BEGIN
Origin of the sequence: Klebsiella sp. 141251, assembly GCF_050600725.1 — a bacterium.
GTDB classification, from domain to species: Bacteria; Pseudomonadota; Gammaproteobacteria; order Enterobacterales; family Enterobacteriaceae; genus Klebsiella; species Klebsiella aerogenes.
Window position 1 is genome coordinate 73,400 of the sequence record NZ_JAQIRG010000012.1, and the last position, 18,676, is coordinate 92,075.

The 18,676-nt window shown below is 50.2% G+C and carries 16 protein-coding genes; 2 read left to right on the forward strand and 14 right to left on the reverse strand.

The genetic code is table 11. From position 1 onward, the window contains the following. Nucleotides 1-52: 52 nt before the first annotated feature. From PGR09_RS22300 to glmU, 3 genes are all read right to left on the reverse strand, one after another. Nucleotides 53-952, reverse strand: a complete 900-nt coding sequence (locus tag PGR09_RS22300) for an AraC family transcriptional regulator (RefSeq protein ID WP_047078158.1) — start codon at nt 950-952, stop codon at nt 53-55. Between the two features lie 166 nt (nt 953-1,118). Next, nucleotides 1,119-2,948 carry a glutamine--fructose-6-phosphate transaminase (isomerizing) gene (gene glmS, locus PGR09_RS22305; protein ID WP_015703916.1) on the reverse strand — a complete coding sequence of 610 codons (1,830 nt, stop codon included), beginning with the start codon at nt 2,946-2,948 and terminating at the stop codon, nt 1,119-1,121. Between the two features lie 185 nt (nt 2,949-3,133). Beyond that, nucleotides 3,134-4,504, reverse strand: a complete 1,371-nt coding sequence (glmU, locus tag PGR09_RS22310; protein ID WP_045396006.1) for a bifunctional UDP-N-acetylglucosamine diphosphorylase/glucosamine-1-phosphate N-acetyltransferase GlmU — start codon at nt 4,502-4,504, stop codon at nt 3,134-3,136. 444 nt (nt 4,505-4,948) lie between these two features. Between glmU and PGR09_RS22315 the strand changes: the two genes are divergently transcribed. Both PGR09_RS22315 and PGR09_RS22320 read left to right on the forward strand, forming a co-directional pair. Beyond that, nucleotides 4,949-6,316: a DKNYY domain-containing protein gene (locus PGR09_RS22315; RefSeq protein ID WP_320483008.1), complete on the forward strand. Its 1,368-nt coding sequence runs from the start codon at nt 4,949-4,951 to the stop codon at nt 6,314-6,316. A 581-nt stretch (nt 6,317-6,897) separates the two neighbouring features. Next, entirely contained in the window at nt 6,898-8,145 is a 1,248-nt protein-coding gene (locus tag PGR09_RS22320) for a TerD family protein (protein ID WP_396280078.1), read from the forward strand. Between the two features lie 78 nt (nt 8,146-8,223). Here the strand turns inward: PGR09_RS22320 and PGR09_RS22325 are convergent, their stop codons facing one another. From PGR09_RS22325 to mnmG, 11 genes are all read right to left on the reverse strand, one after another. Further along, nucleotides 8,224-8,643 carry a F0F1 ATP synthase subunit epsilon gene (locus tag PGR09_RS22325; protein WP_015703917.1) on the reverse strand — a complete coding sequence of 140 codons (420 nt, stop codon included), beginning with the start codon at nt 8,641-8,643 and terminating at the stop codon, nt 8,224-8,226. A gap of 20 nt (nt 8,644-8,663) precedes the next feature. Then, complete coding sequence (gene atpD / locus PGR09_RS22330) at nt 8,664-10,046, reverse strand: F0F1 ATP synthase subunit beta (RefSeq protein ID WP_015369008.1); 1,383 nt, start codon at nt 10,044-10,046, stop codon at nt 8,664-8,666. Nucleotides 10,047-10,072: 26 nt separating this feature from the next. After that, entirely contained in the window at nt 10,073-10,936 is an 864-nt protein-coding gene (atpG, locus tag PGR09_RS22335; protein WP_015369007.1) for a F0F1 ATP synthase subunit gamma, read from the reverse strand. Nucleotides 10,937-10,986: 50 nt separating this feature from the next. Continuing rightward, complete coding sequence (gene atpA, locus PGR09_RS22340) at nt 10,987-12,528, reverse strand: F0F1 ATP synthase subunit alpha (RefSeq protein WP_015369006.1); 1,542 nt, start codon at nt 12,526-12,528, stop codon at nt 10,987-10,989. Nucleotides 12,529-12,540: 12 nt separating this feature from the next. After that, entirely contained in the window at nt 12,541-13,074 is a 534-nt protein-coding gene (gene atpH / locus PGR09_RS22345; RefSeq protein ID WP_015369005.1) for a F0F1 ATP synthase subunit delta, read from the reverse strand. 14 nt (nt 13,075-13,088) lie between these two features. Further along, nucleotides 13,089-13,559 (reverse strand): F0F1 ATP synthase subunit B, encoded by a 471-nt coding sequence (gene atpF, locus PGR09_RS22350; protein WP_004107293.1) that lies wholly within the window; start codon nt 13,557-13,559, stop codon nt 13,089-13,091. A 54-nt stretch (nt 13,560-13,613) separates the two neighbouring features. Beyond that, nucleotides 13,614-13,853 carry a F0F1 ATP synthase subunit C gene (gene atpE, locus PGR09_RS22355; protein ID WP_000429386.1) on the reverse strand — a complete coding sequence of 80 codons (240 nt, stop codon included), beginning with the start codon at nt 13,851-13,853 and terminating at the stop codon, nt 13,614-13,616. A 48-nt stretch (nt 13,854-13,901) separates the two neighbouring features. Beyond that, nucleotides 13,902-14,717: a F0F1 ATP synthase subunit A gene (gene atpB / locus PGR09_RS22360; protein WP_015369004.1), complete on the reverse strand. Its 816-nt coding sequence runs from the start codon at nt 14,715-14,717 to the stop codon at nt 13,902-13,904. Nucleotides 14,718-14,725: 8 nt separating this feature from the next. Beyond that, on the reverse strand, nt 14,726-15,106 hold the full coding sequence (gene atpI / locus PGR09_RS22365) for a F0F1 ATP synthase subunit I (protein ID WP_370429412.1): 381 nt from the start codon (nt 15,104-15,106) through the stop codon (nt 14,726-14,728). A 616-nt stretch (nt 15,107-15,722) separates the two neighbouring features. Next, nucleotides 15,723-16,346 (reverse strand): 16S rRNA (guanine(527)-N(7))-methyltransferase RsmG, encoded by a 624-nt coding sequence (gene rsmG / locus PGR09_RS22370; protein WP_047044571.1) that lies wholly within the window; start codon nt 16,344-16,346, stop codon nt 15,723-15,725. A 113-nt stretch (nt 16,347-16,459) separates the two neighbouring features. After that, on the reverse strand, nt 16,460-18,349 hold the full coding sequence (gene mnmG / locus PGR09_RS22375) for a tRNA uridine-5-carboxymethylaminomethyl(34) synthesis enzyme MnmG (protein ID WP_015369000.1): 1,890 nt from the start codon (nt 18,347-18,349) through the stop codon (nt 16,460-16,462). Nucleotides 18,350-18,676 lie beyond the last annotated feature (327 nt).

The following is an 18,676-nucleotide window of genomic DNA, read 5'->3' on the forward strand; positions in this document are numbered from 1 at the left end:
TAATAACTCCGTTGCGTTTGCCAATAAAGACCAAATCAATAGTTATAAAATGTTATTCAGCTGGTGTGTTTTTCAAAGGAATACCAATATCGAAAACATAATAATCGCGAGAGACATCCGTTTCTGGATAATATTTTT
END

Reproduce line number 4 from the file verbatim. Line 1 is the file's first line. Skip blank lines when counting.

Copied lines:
The 18,676-nt window shown below is 50.2% G+C and carries 16 protein-coding genes; 2 read left to right on the forward strand and 14 right to left on the reverse strand.